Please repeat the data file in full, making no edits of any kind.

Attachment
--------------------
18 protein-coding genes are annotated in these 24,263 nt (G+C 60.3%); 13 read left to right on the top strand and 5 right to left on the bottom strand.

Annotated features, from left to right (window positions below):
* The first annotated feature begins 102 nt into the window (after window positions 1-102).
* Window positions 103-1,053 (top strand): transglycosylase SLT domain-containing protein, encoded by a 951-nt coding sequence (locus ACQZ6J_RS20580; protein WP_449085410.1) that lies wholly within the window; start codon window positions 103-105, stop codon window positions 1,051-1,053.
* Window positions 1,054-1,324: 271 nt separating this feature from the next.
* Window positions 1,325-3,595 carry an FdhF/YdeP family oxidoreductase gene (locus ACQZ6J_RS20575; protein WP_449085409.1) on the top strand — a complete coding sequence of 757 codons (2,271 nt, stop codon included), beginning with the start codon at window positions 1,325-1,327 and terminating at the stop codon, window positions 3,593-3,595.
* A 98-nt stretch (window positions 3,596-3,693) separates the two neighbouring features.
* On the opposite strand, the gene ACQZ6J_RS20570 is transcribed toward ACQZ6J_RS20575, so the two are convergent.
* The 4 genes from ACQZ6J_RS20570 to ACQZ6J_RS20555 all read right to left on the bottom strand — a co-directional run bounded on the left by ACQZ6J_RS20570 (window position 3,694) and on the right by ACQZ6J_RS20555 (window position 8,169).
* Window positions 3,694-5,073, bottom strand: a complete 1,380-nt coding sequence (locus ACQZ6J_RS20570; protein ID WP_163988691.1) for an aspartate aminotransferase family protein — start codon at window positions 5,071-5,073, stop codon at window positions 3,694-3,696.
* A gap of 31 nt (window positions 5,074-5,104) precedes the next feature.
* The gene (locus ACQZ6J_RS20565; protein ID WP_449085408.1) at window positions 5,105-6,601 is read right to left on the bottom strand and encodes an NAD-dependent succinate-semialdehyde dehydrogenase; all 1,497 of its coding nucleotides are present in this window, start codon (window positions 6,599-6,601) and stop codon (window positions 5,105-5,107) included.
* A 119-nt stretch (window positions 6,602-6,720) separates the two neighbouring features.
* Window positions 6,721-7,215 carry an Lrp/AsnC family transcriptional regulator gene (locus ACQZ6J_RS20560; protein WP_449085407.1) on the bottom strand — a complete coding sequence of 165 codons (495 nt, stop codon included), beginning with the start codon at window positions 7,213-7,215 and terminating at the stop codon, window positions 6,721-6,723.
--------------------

18 protein-coding genes are annotated in these 24,263 nt (G+C 60.3%); 13 read left to right on the top strand and 5 right to left on the bottom strand.

Annotated features, from left to right (window positions below):
* The first annotated feature begins 102 nt into the window (after window positions 1-102).
* Window positions 103-1,053 (top strand): transglycosylase SLT domain-containing protein, encoded by a 951-nt coding sequence (locus ACQZ6J_RS20580; protein WP_449085410.1) that lies wholly within the window; start codon window positions 103-105, stop codon window positions 1,051-1,053.
* Window positions 1,054-1,324: 271 nt separating this feature from the next.
* Window positions 1,325-3,595 carry an FdhF/YdeP family oxidoreductase gene (locus ACQZ6J_RS20575; protein WP_449085409.1) on the top strand — a complete coding sequence of 757 codons (2,271 nt, stop codon included), beginning with the start codon at window positions 1,325-1,327 and terminating at the stop codon, window positions 3,593-3,595.
* A 98-nt stretch (window positions 3,596-3,693) separates the two neighbouring features.
* On the opposite strand, the gene ACQZ6J_RS20570 is transcribed toward ACQZ6J_RS20575, so the two are convergent.
* The 4 genes from ACQZ6J_RS20570 to ACQZ6J_RS20555 all read right to left on the bottom strand — a co-directional run bounded on the left by ACQZ6J_RS20570 (window position 3,694) and on the right by ACQZ6J_RS20555 (window position 8,169).
* Window positions 3,694-5,073, bottom strand: a complete 1,380-nt coding sequence (locus ACQZ6J_RS20570; protein ID WP_163988691.1) for an aspartate aminotransferase family protein — start codon at window positions 5,071-5,073, stop codon at window positions 3,694-3,696.
* A gap of 31 nt (window positions 5,074-5,104) precedes the next feature.
* The gene (locus ACQZ6J_RS20565; protein ID WP_449085408.1) at window positions 5,105-6,601 is read right to left on the bottom strand and encodes an NAD-dependent succinate-semialdehyde dehydrogenase; all 1,497 of its coding nucleotides are present in this window, start codon (window positions 6,599-6,601) and stop codon (window positions 5,105-5,107) included.
* A 119-nt stretch (window positions 6,602-6,720) separates the two neighbouring features.
* Window positions 6,721-7,215 carry an Lrp/AsnC family transcriptional regulator gene (locus ACQZ6J_RS20560; protein WP_449085407.1) on the bottom strand — a complete coding sequence of 165 codons (495 nt, stop codon included), beginning with the start codon at window positions 7,213-7,215 and terminating at the stop codon, window positions 6,721-6,723.